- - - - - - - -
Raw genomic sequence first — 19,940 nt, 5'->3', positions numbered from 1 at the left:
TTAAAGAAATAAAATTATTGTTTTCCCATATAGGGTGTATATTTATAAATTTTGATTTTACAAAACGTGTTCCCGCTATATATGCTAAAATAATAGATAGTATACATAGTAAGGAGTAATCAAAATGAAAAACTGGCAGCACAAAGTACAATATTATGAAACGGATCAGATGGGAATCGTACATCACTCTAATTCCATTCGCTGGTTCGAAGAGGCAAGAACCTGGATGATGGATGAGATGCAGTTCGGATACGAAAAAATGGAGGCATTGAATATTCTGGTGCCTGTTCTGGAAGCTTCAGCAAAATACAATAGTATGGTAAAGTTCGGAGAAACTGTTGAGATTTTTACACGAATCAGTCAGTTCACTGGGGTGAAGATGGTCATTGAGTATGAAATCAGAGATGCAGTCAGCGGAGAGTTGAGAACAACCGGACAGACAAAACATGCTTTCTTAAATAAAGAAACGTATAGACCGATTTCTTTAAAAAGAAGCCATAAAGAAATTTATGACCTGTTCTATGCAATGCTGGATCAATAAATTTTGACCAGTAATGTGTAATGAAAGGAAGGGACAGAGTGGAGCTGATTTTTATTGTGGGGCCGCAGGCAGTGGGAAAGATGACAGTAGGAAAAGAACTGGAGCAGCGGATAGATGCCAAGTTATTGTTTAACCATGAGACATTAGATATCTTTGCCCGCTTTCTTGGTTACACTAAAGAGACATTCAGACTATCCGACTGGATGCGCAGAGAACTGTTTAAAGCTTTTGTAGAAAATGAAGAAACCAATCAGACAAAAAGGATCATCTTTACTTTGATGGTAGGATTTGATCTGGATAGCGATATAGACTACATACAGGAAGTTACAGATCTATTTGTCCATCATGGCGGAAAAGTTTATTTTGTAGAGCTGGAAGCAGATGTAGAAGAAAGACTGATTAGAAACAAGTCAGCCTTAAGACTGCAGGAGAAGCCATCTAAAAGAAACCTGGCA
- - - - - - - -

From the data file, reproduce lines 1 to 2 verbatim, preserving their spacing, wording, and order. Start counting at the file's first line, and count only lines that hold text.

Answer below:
Raw genomic sequence first — 19,940 nt, 5'->3', positions numbered from 1 at the left:
TTAAAGAAATAAAATTATTGTTTTCCCATATAGGGTGTATATTTATAAATTTTGATTTTACAAAACGTGTTCCCGCTATATATGCTAAAATAATAGATAGTATACATAGTAAGGAGTAATCAAAATGAAAAACTGGCAGCACAAAGTACAATATTATGAAACGGATCAGATGGGAATCGTACATCACTCTAATTCCATTCGCTGGTTCGAAGAGGCAAGAACCTGGATGATGGATGAGATGCAGTTCGGATACGAAAAAATGGAGGCATTGAATATTCTGGTGCCTGTTCTGGAAGCTTCAGCAAAATACAATAGTATGGTAAAGTTCGGAGAAACTGTTGAGATTTTTACACGAATCAGTCAGTTCACTGGGGTGAAGATGGTCATTGAGTATGAAATCAGAGATGCAGTCAGCGGAGAGTTGAGAACAACCGGACAGACAAAACATGCTTTCTTAAATAAAGAAACGTATAGACCGATTTCTTTAAAAAGAAGCCATAAAGAAATTTATGACCTGTTCTATGCAATGCTGGATCAATAAATTTTGACCAGTAATGTGTAATGAAAGGAAGGGACAGAGTGGAGCTGATTTTTATTGTGGGGCCGCAGGCAGTGGGAAAGATGACAGTAGGAAAAGAACTGGAGCAGCGGATAGATGCCAAGTTATTGTTTAACCATGAGACATTAGATATCTTTGCCCGCTTTCTTGGTTACACTAAAGAGACATTCAGACTATCCGACTGGATGCGCAGAGAACTGTTTAAAGCTTTTGTAGAAAATGAAGAAACCAATCAGACAAAAAGGATCATCTTTACTTTGATGGTAGGATTTGATCTGGATAGCGATATAGACTACATACAGGAAGTTACAGATCTATTTGTCCATCATGGCGGAAAAGTTTATTTTGTAGAGCTGGAAGCAGATGTAGAAGAAAGACTGATTAGAAACAAGTCAGCCTTAAGACTGCAGGAGAAGCCATCTAAAAGAAACCTGGCA